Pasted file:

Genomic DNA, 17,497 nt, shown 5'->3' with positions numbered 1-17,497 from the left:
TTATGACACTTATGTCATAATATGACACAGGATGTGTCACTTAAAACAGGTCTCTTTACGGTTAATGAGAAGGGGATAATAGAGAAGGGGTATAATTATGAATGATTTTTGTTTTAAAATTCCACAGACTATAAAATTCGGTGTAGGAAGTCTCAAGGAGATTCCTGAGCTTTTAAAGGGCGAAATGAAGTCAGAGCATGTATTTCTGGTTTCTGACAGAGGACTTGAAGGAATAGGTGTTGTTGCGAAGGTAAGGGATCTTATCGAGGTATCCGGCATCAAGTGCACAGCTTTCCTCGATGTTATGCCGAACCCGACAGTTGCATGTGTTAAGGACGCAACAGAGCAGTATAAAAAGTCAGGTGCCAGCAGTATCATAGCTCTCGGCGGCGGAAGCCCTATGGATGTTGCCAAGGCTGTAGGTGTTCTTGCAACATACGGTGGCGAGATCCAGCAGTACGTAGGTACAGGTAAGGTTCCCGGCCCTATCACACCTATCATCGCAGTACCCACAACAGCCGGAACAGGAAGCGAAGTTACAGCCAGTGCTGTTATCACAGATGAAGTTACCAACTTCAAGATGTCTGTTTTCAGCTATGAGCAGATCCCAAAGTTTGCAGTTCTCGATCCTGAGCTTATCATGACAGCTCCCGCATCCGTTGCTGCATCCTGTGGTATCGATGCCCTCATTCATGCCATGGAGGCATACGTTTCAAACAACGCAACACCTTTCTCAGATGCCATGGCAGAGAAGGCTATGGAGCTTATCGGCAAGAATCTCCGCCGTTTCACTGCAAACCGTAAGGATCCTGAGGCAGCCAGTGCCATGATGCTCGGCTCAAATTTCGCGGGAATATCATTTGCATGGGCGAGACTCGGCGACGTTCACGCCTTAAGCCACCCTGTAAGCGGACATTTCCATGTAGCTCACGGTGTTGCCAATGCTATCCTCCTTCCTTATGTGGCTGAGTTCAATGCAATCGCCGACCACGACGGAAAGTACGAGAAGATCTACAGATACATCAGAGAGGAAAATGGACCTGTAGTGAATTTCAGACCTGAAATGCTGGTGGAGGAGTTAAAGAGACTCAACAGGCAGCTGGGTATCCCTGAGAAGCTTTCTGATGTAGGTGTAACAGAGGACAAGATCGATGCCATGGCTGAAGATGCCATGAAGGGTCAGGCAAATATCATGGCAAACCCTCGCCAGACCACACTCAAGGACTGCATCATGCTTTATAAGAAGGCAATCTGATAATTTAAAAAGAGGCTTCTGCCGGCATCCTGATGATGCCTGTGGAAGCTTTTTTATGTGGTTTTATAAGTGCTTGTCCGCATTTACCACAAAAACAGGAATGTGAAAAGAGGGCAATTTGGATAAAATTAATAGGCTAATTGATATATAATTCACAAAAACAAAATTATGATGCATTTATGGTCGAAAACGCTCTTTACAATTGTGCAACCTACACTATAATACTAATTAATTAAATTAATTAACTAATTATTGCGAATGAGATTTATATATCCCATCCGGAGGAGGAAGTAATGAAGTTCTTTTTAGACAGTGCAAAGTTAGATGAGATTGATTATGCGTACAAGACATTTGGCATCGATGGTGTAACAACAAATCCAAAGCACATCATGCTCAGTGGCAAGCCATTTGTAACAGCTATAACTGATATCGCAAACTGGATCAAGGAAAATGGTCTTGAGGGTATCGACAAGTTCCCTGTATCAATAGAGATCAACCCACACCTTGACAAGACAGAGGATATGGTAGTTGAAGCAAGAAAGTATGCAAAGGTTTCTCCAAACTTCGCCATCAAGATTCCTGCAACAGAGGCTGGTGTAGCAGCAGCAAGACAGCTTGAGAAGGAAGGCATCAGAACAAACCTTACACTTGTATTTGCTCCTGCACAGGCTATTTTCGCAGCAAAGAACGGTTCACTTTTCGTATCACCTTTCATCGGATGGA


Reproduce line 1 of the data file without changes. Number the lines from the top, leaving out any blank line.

Genomic DNA, 17,497 nt, shown 5'->3' with positions numbered 1-17,497 from the left: